Twitter CEO Jack Dorsey steps down

He's switching places with fellow co-founder Evan Williams, who will become CEO as Dorsey takes over the position of chairman of the board.

Caroline McCarthy Former Staff writer, CNET News
Caroline McCarthy, a CNET News staff writer, is a downtown Manhattanite happily addicted to social-media tools and restaurant blogs. Her pre-CNET resume includes interning at an IT security firm and brewing cappuccinos.
Caroline McCarthy
2 min read

Twitter executives Jack Dorsey and Evan Williams are switching places.

According to a post on the microblogging service's official blog, co-founder Williams will resume the helm of CEO from Dorsey, who will take over Williams' position as chairman of the board.

"We're entering a new phase now and there are new kinds of challenges ahead. Healthy companies acknowledge the need for change even during the best of times," Williams wrote in the blog post. "As Twitter grows both internally and externally, we took a good look at our path forward and saw the need for a focused approach from a single leader."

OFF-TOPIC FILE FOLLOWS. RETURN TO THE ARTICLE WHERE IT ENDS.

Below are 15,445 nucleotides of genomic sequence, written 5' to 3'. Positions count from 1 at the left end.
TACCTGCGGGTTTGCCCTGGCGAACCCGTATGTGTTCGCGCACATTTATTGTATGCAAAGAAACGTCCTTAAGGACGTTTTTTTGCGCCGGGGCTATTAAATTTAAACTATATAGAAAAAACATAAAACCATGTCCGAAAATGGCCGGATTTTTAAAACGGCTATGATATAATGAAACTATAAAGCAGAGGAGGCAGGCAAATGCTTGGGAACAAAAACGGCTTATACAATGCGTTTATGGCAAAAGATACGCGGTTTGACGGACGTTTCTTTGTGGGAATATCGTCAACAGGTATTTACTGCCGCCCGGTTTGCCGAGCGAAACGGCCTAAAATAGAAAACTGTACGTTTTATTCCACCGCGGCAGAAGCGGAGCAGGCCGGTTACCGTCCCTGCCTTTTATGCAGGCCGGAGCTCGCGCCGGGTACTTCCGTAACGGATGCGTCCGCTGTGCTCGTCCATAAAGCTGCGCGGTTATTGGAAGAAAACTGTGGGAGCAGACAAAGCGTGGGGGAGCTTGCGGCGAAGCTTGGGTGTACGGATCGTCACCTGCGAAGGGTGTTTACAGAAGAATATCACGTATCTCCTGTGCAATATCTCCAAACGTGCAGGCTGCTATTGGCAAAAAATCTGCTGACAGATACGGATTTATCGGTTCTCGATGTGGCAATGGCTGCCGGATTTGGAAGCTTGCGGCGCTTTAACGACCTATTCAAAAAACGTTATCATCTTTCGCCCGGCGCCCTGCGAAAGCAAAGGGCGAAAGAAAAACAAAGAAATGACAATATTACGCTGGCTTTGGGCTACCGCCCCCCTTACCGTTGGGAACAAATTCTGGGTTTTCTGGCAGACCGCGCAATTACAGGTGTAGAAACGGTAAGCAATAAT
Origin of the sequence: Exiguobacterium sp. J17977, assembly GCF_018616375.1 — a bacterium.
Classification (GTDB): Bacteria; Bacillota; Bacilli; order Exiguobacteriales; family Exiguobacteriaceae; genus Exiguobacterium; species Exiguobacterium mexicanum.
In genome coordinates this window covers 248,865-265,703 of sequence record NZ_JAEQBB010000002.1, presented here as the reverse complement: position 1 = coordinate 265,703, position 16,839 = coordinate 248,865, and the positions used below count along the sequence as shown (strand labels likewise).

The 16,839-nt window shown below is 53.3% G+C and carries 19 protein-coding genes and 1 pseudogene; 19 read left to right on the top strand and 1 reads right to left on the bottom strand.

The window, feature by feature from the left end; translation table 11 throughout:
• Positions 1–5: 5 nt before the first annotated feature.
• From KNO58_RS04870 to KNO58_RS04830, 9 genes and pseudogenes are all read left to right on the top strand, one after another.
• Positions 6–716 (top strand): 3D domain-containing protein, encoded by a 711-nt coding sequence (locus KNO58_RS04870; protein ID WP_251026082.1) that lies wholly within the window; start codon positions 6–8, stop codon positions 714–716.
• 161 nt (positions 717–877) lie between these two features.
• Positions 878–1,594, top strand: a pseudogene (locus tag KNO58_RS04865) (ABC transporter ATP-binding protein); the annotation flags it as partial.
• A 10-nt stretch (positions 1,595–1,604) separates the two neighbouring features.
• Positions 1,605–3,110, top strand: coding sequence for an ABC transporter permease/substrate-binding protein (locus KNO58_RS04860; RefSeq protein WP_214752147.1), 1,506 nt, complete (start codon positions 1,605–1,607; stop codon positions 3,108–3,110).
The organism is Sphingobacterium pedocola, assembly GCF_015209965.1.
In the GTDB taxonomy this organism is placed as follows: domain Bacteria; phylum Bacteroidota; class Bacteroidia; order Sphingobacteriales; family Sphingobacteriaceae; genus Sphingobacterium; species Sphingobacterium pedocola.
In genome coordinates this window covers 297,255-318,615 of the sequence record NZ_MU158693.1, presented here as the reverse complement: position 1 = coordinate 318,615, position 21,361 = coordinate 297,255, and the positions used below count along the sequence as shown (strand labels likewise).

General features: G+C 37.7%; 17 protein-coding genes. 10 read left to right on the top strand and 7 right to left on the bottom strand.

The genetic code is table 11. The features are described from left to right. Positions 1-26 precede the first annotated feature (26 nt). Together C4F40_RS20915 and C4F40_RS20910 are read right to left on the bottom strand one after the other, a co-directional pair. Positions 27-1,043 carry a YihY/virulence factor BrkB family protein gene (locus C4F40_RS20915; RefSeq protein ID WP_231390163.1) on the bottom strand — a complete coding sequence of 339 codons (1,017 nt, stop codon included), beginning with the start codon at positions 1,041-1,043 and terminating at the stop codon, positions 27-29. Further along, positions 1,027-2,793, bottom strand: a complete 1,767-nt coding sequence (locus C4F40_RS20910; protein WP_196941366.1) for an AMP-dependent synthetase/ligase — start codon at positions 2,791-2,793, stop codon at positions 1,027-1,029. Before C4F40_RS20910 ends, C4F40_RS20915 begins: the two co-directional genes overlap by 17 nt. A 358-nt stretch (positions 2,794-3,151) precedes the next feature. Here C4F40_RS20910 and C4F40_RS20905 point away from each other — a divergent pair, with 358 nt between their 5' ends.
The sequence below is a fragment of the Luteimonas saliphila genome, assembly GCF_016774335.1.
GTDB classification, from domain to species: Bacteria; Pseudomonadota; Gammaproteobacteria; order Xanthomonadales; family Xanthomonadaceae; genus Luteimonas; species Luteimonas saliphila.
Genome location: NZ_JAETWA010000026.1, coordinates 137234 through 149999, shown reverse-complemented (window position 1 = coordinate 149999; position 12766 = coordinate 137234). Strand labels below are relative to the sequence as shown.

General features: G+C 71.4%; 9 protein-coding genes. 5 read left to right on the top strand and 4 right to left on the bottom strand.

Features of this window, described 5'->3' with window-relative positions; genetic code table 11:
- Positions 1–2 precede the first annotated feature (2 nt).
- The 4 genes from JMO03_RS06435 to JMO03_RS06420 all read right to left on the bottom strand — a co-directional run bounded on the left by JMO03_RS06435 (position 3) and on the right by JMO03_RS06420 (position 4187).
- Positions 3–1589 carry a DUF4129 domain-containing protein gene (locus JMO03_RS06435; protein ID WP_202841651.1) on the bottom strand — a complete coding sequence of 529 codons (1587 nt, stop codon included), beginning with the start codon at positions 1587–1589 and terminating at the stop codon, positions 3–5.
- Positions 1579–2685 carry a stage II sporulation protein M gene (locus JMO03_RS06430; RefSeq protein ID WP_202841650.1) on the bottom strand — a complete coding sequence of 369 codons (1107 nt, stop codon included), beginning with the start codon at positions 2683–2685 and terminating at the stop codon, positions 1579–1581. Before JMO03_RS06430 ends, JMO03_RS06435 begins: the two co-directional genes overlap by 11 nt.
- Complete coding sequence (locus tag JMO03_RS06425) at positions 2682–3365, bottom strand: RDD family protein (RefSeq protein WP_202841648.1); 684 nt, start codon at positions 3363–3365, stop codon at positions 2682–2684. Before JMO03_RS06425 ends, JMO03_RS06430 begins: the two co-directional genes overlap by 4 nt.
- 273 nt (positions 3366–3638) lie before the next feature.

Translation: It's time to get real.

Dorsey and Williams
Twitter execs Jack Dorsey, left, and Evan Williams are switching places. Williams will be the company's CEO and Dorsey will take over as chairman of the board. Twitter

Twitter is growing fast, and closed a $15 million funding round in May. It weathered an engineering shake-up this spring and has managed to largely overcome its well-publicized server problems. Plus, Twitter has become a staple in tracking political zeitgeist--cable network Current TV displayed real-time "tweets" onscreen during the presidential debates.

But Twitter still remains Silicon Valley's poster child for hyped companies without revenue models. With the financial crisis continuing to unfold daily, that simply isn't acceptable.

We've heard whispers about Twitter's ideas for making money: that the company has thought about offering premium accounts for businesses that want to use it as a marketing tool, for example, or that its acquisition of search tool Summize may start to play into an advertising model.

But all this is tentative; the fact of the matter is, in this kind of economic climate, Twitter needs to shape up. Whether this was the result of investor pressure or a voluntary decision by Dorsey and Williams still isn't certain. At least on a superficial level, this makes sense. Williams was a more prominent "face" for the company anyway, whereas Dorsey tended to stay behind the scenes.